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Ideal qrd diffuser measurements explained

Dennis Foley August 29, 2014 No Comments
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Today I want to discuss the qrd diffuser measurements from our DIY build plans as its a question that crops up quite frequently and one I was asked in last weeks Google Hangout. Different regions of the world have different thicknesses that they offer to customers. It’s different in North America versus Europe although it’s a lot closer in Europe than it is in most other parts of the world. In the DIY drawings you are seeing the very first prototype measurements and how we’ve refined them. We put them in the plans because we wanted you to see the processes that are involved in building a diffuser because it’s an undertaking and it’s a heavy unit and you have to see that.

Now are a lot of those dimensions and methods that they used building the first prototype the same as it is now? No, because we’ve refined it, we’ve made it easier and we’ve learned so we’ve passed all of that unto you. So when you’re working with the products and we give you a thickness to use, that’s a thickness that we think everybody, can get in most parts of the world.

DIY QD 13 Kit measurements

If it’s a minimum thickness for a product, we’ll specify that to you but as a general rule when you’re dealing with diffusion, the vertical well that divides the trough, when sound energy strikes that divider, if it’s wide, there’s more surface area for a reflection to occur so then we have diffused sound and reflected sound. So we have reflections intermixed with diffusion which is kind of the definition of diffusion but you want to be careful about creating too many reflections that could interfere. So you want to keep your thickness of your wells as thin as possible.

DIY QD 11 Kit measurements

An eighth inch is the best. We use a quarter inch in our drawings because as an eighth inch is very difficult to get and very expensive. It requires a special machine that takes a thicker piece and makes it thinner; see it’s a plainer. So it takes one dimension and then you waste all the other wood, it’s gone. So we use quarter inch because that’s a thickness that most regions of the world have and it’s readily available.

DIY QD 7 Kit measurements

Now, if you don’t have that and 3/8’s is all you have, then you have to plain it down to one-half or at one quarter because 3/8 inch well dividers, not acceptable. Quarter inch is pushing it, eighth inch is even better if you’re in a place where you can get that done rather cheaply. In the United States, North America, it’s very expensive. It’s a piece of quarter inch of the same wood and same surface area might be $20, quarter inch, it could be 200 eighth inch, so you see the difference in cost.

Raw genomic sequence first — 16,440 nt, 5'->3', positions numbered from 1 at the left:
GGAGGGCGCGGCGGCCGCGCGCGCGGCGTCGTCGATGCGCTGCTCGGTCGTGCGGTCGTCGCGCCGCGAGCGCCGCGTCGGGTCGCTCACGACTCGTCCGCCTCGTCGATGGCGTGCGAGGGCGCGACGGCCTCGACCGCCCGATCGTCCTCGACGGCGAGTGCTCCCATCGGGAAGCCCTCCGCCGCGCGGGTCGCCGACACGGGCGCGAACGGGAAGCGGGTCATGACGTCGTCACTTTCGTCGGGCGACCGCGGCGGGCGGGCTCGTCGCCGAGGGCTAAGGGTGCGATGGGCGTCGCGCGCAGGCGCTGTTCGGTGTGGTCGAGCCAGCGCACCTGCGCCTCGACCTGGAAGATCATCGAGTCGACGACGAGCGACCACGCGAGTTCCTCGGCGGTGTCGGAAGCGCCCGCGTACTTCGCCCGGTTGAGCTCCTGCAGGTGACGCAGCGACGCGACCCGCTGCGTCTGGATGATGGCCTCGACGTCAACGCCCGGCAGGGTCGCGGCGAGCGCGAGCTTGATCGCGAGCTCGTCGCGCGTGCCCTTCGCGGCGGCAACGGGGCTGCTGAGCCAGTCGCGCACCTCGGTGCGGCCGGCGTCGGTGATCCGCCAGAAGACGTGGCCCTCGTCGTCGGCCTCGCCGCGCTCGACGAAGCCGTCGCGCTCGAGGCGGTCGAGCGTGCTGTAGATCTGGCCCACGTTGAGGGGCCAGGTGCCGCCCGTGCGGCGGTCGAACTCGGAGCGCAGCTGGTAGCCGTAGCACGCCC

It could be 10, 15, 20 to one of the price because of the labor and the machinery they need to get that wood that thin. And then you have to be so careful with it because it’ll just crack. So you spend all this money and you’re installing it in your diffuser and your elbow slips, it’ll break right off. We’ve done it. It’s like balsa wood and there goes $25. Then you have to glue it back together and that’s not good because it’s a eighth inch so you don’t have anything to work with. So you’re really on a slippery slope here.

Stay with quarter inch. It’s got to be a quarter because that’s the max, because eighth inch is the best. So we’re already compromising and we can’t compromise anymore.

In Summary

You can see all our DIY sound diffuser kits and build plans if you click here. If you want to learn more about this subject please sign up for our free room acoustic treatment videos and ebook which provide step by step instructions on all major room acoustic issues. Get instant access by signing up now. If you would like your room acoustic issues analysed for free by me then please fill in the form here and I will be happy to take a look for you.

Thanks
Dennis

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Dennis Foley

I am an acoustic engineer with over 30 years’ experience in the business. My technology has been used in Electric Lady Land Studios, Sony Music of New York, Cello Music and Films founded by Mark Levinson, and Saltmines Studios in Mesa, Arizona, along with hundreds of others.

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